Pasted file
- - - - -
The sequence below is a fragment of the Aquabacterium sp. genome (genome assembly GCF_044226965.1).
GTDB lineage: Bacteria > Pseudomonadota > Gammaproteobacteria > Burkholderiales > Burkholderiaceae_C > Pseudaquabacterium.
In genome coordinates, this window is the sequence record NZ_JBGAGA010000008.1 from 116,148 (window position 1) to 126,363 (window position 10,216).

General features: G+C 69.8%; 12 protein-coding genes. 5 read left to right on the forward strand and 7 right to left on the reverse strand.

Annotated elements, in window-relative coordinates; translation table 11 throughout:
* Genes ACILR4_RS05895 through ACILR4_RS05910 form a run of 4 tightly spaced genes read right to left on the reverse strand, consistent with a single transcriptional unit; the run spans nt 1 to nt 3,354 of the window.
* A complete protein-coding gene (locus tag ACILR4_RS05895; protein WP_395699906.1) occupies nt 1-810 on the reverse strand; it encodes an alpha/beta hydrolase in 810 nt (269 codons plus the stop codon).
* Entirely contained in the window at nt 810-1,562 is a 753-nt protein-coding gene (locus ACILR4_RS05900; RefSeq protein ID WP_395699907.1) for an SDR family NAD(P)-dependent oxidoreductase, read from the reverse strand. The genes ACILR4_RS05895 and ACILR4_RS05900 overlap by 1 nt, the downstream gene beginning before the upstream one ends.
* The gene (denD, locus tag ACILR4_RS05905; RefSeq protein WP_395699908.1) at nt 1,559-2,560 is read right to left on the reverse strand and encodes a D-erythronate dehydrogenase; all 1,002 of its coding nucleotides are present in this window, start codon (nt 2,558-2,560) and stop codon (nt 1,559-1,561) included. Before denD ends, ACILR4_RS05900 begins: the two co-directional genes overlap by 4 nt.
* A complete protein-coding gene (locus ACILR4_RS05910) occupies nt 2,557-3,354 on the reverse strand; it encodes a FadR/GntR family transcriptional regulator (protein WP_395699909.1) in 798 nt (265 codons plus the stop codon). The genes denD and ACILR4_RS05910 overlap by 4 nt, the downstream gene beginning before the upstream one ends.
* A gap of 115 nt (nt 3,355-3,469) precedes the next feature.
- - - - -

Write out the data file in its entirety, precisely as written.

The sequence below is a fragment of the Aquabacterium sp. genome (genome assembly GCF_044226965.1).
GTDB lineage: Bacteria > Pseudomonadota > Gammaproteobacteria > Burkholderiales > Burkholderiaceae_C > Pseudaquabacterium.
In genome coordinates, this window is the sequence record NZ_JBGAGA010000008.1 from 116,148 (window position 1) to 126,363 (window position 10,216).

General features: G+C 69.8%; 12 protein-coding genes. 5 read left to right on the forward strand and 7 right to left on the reverse strand.

Annotated elements, in window-relative coordinates; translation table 11 throughout:
* Genes ACILR4_RS05895 through ACILR4_RS05910 form a run of 4 tightly spaced genes read right to left on the reverse strand, consistent with a single transcriptional unit; the run spans nt 1 to nt 3,354 of the window.
* A complete protein-coding gene (locus tag ACILR4_RS05895; protein WP_395699906.1) occupies nt 1-810 on the reverse strand; it encodes an alpha/beta hydrolase in 810 nt (269 codons plus the stop codon).
* Entirely contained in the window at nt 810-1,562 is a 753-nt protein-coding gene (locus ACILR4_RS05900; RefSeq protein ID WP_395699907.1) for an SDR family NAD(P)-dependent oxidoreductase, read from the reverse strand. The genes ACILR4_RS05895 and ACILR4_RS05900 overlap by 1 nt, the downstream gene beginning before the upstream one ends.
* The gene (denD, locus tag ACILR4_RS05905; RefSeq protein WP_395699908.1) at nt 1,559-2,560 is read right to left on the reverse strand and encodes a D-erythronate dehydrogenase; all 1,002 of its coding nucleotides are present in this window, start codon (nt 2,558-2,560) and stop codon (nt 1,559-1,561) included. Before denD ends, ACILR4_RS05900 begins: the two co-directional genes overlap by 4 nt.
* A complete protein-coding gene (locus ACILR4_RS05910) occupies nt 2,557-3,354 on the reverse strand; it encodes a FadR/GntR family transcriptional regulator (protein WP_395699909.1) in 798 nt (265 codons plus the stop codon). The genes denD and ACILR4_RS05910 overlap by 4 nt, the downstream gene beginning before the upstream one ends.
* A gap of 115 nt (nt 3,355-3,469) precedes the next feature.